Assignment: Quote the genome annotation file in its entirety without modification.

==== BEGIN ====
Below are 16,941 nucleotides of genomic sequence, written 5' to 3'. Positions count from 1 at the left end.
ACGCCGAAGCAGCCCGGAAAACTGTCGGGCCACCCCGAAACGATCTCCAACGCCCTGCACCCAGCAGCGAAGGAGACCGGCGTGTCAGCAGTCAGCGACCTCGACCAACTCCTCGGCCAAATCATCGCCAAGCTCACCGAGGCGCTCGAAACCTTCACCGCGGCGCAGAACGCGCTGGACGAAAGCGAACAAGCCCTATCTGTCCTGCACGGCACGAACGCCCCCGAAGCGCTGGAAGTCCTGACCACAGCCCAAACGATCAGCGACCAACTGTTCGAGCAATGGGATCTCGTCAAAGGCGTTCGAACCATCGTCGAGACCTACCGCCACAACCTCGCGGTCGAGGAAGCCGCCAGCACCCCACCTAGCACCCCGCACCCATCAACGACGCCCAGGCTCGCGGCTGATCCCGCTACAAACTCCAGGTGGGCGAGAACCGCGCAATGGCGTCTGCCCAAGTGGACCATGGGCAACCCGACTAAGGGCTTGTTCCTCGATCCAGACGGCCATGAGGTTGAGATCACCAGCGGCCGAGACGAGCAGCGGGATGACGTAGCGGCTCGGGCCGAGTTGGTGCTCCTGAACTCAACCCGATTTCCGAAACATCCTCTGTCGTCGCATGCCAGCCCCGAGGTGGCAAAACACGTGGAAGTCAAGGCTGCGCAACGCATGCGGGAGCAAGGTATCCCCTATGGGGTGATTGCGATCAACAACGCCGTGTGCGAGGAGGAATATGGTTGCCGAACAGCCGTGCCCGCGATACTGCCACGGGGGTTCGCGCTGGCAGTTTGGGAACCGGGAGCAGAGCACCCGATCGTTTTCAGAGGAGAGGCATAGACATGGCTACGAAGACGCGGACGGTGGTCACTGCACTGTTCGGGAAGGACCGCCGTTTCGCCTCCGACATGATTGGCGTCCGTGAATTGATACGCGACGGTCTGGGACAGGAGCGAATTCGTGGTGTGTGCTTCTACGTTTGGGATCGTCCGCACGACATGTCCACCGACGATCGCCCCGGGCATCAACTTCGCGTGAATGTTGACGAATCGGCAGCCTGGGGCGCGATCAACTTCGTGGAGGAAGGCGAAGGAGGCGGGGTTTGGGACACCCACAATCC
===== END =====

Below are 16,941 nucleotides of genomic sequence, written 5' to 3'. Positions count from 1 at the left end.
ACGCCGAAGCAGCCCGGAAAACTGTCGGGCCACCCCGAAACGATCTCCAACGCCCTGCACCCAGCAGCGAAGGAGACCGGCGTGTCAGCAGTCAGCGACCTCGACCAACTCCTCGGCCAAATCATCGCCAAGCTCACCGAGGCGCTCGAAACCTTCACCGCGGCGCAGAACGCGCTGGACGAAAGCGAACAAGCCCTATCTGTCCTGCACGGCACGAACGCCCCCGAAGCGCTGGAAGTCCTGACCACAGCCCAAACGATCAGCGACCAACTGTTCGAGCAATGGGATCTCGTCAAAGGCGTTCGAACCATCGTCGAGACCTACCGCCACAACCTCGCGGTCGAGGAAGCCGCCAGCACCCCACCTAGCACCCCGCACCCATCAACGACGCCCAGGCTCGCGGCTGATCCCGCTACAAACTCCAGGTGGGCGAGAACCGCGCAATGGCGTCTGCCCAAGTGGACCATGGGCAACCCGACTAAGGGCTTGTTCCTCGATCCAGACGGCCATGAGGTTGAGATCACCAGCGGCCGAGACGAGCAGCGGGATGACGTAGCGGCTCGGGCCGAGTTGGTGCTCCTGAACTCAACCCGATTTCCGAAACATCCTCTGTCGTCGCATGCCAGCCCCGAGGTGGCAAAACACGTGGAAGTCAAGGCTGCGCAACGCATGCGGGAGCAAGGTATCCCCTATGGGGTGATTGCGATCAACAACGCCGTGTGCGAGGAGGAATATGGTTGCCGAACAGCCGTGCCCGCGATACTGCCACGGGGGTTCGCGCTGGCAGTTTGGGAACCGGGAGCAGAGCACCCGATCGTTTTCAGAGGAGAGGCATAGACATGGCTACGAAGACGCGGACGGTGGTCACTGCACTGTTCGGGAAGGACCGCCGTTTCGCCTCCGACATGATTGGCGTCCGTGAATTGATACGCGACGGTCTGGGACAGGAGCGAATTCGTGGTGTGTGCTTCTACGTTTGGGATCGTCCGCACGACATGTCCACCGACGATCGCCCCGGGCATCAACTTCGCGTGAATGTTGACGAATCGGCAGCCTGGGGCGCGATCAACTTCGTGGAGGAAGGCGAAGGAGGCGGGGTTTGGGACACCCACAATCC